Mary and Lou and Rhoda and Ted: And all the Brilliant Minds Who Made The Mary Tyler Moore Show a Classic
Jennifer K. Armstrong (Twitter)
Simon & Schuster (2013), Hardcover (ISBN 1451659202 / 9781451659207)
Nonfiction: popular culture, 336 pages
Source: Purchased e-book (iBooks edition)
Kids, there was a time when people had to watch television shows at the time the TV stations (of which there were as few as three and as many as eight, if you were lucky and/or lived near a big city) chose to put them on, and one of those times was Saturday night. If you wanted to watch TV on Saturday night, you had to stay home to do it. And when the Saturday-night TV schedule was All in the Family. MASH, The Mary Tyler Moore Show, The Bob Newhart Show, and The Carol Burnett Show, people stayed home. Granted, I was ten years old at the time–where else would I be but home on Saturday night? I was watching those shows from beginning to end (or till I fell asleep on the couch) and my allegiance to any one of them as my “favorite” tended to shift…although, to be honest, it never really was All in the Family. Despite my youth, it frequently was The Mary Tyler Moore Show. Mary and Lou and Rhoda and Ted, Jennifer Keishin Armstrong’s history of the show, helped me remember why that was–and gave me more reasons to appreciate it.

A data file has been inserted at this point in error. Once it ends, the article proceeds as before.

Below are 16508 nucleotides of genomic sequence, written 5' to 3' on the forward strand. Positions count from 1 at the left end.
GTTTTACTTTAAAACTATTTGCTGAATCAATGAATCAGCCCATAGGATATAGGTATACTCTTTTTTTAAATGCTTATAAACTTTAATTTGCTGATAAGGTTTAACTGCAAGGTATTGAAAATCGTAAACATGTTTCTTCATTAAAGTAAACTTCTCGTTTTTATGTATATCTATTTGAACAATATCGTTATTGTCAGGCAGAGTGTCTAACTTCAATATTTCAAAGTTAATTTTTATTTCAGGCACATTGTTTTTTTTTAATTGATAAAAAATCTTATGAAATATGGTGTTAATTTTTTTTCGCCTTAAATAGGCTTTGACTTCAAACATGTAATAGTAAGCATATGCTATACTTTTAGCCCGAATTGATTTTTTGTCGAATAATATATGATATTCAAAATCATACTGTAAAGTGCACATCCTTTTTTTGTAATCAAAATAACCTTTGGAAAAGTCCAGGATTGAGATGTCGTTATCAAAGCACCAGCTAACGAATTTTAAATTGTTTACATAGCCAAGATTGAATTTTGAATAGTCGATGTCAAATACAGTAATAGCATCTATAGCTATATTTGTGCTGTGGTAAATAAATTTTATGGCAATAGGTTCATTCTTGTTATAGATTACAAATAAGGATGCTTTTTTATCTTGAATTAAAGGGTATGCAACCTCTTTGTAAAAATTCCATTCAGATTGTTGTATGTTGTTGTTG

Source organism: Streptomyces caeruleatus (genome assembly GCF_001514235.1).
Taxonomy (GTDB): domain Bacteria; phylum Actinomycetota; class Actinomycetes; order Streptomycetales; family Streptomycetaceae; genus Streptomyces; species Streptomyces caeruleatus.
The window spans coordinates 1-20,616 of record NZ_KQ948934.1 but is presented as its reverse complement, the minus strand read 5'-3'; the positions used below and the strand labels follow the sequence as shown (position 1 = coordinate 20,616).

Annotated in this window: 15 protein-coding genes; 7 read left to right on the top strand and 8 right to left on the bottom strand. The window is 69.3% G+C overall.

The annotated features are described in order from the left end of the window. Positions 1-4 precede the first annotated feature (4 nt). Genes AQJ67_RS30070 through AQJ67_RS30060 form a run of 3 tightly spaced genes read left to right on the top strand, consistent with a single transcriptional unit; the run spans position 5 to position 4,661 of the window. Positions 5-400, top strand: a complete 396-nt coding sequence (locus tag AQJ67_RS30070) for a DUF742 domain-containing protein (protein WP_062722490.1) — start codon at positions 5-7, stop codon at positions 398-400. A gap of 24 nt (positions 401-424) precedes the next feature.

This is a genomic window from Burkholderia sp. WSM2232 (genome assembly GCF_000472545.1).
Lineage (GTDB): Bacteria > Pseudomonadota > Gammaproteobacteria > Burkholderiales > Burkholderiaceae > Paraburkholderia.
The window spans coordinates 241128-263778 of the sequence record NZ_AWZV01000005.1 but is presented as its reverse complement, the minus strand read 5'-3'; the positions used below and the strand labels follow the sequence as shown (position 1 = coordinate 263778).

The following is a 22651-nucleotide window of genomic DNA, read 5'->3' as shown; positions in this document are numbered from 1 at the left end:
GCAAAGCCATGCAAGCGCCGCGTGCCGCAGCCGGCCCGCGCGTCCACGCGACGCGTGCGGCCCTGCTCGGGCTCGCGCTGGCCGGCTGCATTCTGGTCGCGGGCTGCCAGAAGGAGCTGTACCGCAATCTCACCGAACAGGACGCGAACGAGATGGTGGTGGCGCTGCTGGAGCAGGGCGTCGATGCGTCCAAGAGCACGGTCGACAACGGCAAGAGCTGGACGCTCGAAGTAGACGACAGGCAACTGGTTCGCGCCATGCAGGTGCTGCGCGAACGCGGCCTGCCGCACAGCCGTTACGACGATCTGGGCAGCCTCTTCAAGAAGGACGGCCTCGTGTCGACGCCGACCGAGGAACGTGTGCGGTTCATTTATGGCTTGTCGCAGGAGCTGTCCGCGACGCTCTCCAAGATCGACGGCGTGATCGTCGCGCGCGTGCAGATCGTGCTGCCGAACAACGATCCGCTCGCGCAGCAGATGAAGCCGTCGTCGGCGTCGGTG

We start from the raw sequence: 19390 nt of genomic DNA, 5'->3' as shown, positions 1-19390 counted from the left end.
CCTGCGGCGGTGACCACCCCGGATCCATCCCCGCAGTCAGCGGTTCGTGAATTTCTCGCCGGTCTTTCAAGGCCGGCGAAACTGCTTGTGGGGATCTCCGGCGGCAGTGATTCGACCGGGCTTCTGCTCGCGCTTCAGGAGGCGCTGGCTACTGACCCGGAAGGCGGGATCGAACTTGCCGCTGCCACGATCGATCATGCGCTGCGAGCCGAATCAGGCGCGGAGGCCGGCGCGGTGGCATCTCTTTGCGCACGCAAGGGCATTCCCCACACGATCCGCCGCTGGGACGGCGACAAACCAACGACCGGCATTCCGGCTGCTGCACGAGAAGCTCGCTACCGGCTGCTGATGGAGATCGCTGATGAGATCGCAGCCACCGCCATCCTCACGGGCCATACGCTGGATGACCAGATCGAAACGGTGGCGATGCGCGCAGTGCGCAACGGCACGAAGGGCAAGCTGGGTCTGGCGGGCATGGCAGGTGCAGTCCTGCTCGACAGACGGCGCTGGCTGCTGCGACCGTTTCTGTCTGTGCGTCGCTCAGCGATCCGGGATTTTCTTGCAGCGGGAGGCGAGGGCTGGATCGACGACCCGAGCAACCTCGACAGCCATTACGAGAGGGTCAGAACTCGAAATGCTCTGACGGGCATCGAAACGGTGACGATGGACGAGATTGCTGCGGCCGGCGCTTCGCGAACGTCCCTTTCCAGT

The fact that The Mary Tyler Moore Show was centered on an unmarried thirty-year-old woman whose work and personal relationships were equally important to her life was groundbreaking, even controversial, when it premiered in 1970. The fact that the show’s protagonist, Mary Richards, was single rather than divorced was a compromise between the show’s producers and the network. Once the show found its footing–and the accompanying critical and popular acclaim–there would be little need for compromises, but the groundbreaking continued. Producers Jim Brooks and Allan Burns eagerly recruited women to write for the show, ensuring that its prominent female characters– Mary, her neighbors and friends Rhoda and Phyllis, coworker Sue Ann, and the wives and girlfriends of the men Mary worked with–would speak and act in ways that reflected the women in its audience. This was the “women’s lib” era–we refer back to it as “second-wave feminism” these days–and this character-driven sitcom was both mirroring and modeling it.
However, while it was socially conscious, The Mary Tyler Moore Show rarely tackled hot-button social issues head-on (that was All in the Family‘s thing). It also never forgot that, despite having its star’s name in the title, it was first and foremost an ensemble comedy; it had to develop its characters and their relationships, and it had to be funny. Its success at both makes it an enduring example of “quality television;” the fact that it gave a new voice, both on- and off-screen, to women is what makes it a genuine classic.